Occupied Palestinian territory | News | WHO participates in Social Forum on Access to Medicines, February 2015

WHO participates in Social Forum on Access to Medicines, February 2015

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The WHO Advocacy project participated in the Social Forum organized by the UN Office of the High Commissioner for Human Rights (OHCHR) on Right to Health and access to medicines, February 18-20, 2015, in Geneva, Switzerland.  The Forum, a multi-stakeholder event which reports to the UN Human Rights Council, was chaired by H.E. Mr. Faisal Bin Abdulla al-Henzab of the Permanent Mission of Qatar, who remarked, “No one should be denied needed medicines because they lack money.”

Dr. Mahmoud Daher, head of the WHO office in Gaza, gave a presentation on shortages of essential medicines in the Gaza Strip and its impact on patient health in the Forum’s session on “Health delivery in challenging contexts.”  From 25% to 30% of essential medicines are currently at zero stock in the occupied Palestinian territory.

The predominant issue addressed by meeting participants was the increasing unaffordability of medicines following the World Trade Organization (WTO) Agreement on Trade-Related Aspects of Intellectual Property Rights (TRIPS). Due in part to a narrow reading of TRIPS by global pharmaceutical producers,  IP protection allows long patents on medicines which eliminates competition, especially from generic producers, and keeps medicine prices high.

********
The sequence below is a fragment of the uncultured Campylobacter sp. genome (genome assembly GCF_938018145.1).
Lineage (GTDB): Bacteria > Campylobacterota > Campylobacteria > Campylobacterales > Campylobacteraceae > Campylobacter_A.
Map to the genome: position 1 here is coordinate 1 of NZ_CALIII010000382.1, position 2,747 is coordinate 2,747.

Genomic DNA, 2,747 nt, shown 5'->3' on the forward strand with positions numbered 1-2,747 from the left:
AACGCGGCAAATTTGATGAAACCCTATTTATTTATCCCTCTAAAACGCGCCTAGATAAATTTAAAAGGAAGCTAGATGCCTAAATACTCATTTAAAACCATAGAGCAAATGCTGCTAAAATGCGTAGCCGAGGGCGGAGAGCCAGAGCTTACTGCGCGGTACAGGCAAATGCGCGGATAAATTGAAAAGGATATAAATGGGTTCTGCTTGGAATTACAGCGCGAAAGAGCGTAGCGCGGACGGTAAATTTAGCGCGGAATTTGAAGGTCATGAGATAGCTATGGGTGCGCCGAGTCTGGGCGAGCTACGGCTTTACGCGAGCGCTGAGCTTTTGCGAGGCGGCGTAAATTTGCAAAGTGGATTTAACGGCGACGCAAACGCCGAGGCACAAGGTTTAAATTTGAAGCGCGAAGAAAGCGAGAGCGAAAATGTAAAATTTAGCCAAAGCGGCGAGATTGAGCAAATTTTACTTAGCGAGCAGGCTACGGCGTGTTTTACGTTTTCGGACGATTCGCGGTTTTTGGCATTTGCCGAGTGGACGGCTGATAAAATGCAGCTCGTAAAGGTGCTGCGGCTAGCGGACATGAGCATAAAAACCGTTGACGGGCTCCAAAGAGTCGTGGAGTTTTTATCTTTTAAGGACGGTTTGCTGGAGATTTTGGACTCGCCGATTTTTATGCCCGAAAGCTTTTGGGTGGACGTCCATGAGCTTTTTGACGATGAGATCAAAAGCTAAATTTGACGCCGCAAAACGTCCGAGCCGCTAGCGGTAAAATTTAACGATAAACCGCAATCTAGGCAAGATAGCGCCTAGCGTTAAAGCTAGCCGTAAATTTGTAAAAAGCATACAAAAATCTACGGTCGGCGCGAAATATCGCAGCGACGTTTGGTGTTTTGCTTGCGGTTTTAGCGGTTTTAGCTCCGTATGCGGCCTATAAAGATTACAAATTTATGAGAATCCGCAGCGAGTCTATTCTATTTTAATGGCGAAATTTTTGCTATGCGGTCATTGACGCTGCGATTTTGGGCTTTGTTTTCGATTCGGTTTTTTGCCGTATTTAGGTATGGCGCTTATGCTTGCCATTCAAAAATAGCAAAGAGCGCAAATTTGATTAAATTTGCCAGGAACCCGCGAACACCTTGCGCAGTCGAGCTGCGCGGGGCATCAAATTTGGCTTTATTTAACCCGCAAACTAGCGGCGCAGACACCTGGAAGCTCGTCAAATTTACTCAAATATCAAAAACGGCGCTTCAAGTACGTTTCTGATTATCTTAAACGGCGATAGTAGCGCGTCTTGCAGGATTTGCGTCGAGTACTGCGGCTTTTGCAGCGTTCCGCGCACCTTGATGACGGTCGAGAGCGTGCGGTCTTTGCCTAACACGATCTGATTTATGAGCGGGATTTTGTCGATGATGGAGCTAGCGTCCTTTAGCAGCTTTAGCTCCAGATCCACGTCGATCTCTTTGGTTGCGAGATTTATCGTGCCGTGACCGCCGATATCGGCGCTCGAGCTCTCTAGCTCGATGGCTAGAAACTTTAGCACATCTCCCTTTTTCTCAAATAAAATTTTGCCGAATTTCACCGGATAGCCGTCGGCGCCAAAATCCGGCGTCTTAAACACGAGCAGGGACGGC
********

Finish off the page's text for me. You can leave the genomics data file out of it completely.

Broadly, the developed countries where pharmaceutical producers are located claim that IP rights are needed to promote innovation and research for the public benefit. Human rights experts and developing countries argue that the right to health and access to medicines, and the right of all to benefit from scientific progress and its applications are part of international human rights law and supersede intellectual property rights.

the_Social_Forum_organized_by_the_UN_Office_of_the_High_Commissioner_for_Human_Rights_OHCHR_on_Right_to_Health_and_access_to_medicinesA 2001 WTO declaration at Doha stressed that TRIPS should not hinder the goal of promoting access to medicines for all and that “TRIPS flexibilities” should be used by developing countries to circumvent patents for the benefit of public health, such as compulsory licenses for specific medicines. While campaigns for greater access to anti-retrovirals for HIV therapy have met with some success, strong barriers still exist for other patent drugs, especially chemotherapies.

With even low cost medications are unaffordable for many of the world’s poor, health system strengthening, financing access to essential medicines and universal health coverage options were also discussed in the context of right to health. More than 40 speakers made formal presentations and several hundred comments by the meeting participants were made from the floor from governments, UN agencies, national and international NGOs, foundations and academia from around the world, as well as several pharmaceutical representatives.  

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